Media Briefings

THE BENEFITS OF A WELL-RUN SCHOOL: Cross-country evidence of the link between management practices and pupil achievement

  • Published Date: May 2015

Better school management is associated with better pupil achievement, according to research by Professor Nicholas Bloom and colleagues. Their study, which is published in the May 2015 issue of the Economic Journal, also finds that the quality of school management is related to the leadership traits of head teachers – and that management practices have a greater effect on pupil outcomes than the effects of class size, competition or teaching quality.

The researchers analyse data on the quality of management practices of nearly 1,800 schools across eight countries – the UK, Sweden, Canada, the United States, Germany, Italy, Brazil and India. They create a school management index of 1 to 5, which provides a comparable measure of the level of adoption of basic management practices across schools – operations management, performance monitoring, target setting and talent management. Among the findings:

· Practices vary significantly across countries but everywhere they are strongly linked to pupil outcomes. A one-point increase in the management index is associated with an increase in school performance of approximately 15%.

· The UK, Sweden, Canada and the United States are at the top of the ranking, closely followed by Germany, while Italy, Brazil and India lie at the bottom.

· The size of the effect of management quality is three to four times larger than the effect of competition and teacher quality; and over ten times larger than the effect of a measured input such as class size on pupil achievement.

· Ownership is a key factor associated with differences in management practices. In particular, autonomous state schools (organisations that are publicly funded but governed by school-specific regulations) have higher scores on the management index relative to regular state schools and private schools.

· Head teachers in autonomous state schools are more likely to have developed and communicated a long-term strategy for the school and to feel accountable for the delivery of pupils’ outcomes.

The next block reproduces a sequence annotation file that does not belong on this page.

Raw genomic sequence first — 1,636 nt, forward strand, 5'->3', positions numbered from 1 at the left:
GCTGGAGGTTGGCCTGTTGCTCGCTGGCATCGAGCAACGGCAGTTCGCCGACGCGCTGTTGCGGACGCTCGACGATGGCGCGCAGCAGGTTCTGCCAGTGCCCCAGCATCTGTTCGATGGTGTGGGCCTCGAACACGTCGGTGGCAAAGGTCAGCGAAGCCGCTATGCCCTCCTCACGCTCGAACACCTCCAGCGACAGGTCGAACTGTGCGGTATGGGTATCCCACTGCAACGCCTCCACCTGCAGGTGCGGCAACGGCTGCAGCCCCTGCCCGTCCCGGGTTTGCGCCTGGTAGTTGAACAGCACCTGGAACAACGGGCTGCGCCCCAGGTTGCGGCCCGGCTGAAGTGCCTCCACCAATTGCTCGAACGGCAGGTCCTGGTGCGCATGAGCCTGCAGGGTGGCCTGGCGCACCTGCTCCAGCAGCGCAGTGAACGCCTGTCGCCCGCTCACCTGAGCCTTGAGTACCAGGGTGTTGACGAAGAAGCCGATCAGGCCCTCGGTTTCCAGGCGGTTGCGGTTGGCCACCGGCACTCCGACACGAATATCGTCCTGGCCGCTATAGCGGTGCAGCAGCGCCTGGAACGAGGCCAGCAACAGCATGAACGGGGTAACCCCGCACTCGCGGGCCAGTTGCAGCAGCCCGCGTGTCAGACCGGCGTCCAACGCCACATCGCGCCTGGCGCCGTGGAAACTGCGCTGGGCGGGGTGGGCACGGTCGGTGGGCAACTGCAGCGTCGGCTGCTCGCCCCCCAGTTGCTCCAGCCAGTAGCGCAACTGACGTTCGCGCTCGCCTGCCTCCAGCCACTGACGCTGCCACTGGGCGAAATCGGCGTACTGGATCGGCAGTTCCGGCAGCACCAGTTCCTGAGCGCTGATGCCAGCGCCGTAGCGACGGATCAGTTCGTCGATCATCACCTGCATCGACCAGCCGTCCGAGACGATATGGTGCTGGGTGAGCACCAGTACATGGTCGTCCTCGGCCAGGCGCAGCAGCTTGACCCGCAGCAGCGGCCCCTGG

More…

Over the past few years, a growing body of evidence has revealed major disparities in the quality of education across and within countries. Researchers associated with the Centre for Economic Performance (CEP) at the London School of Economics have been investigating differences in managerial and organisational practices across schools and the extent to which these differences may influence educational outcomes.

Overall, they find robust evidence that practices vary significantly across countries and are strongly linked to pupil outcomes. Their base their analysis on a unique dataset measuring the quality of management practices of nearly 1,800 schools across eight countries.

The management survey methodology uses double-blind interviews to collect data on schools’ use of operations management, performance monitoring, target setting and talent management in their day-to-day activities. From these interviews, the researchers create a school management index of 1 to 5, which provides a comparable measure of the level of adoption of these basic practices across schools.

These data make it possible to document a number of new stylised facts. First, the adoption of basic managerial practices in schools offering education to 15-year-olds is fairly limited: the average management score across all countries is 2.43. This represents a considerably lower level of adoption of many of the managerial processes included in the index than in manufacturing (where the average management score is 3.01 in firms of between 50 and 5,000 employees).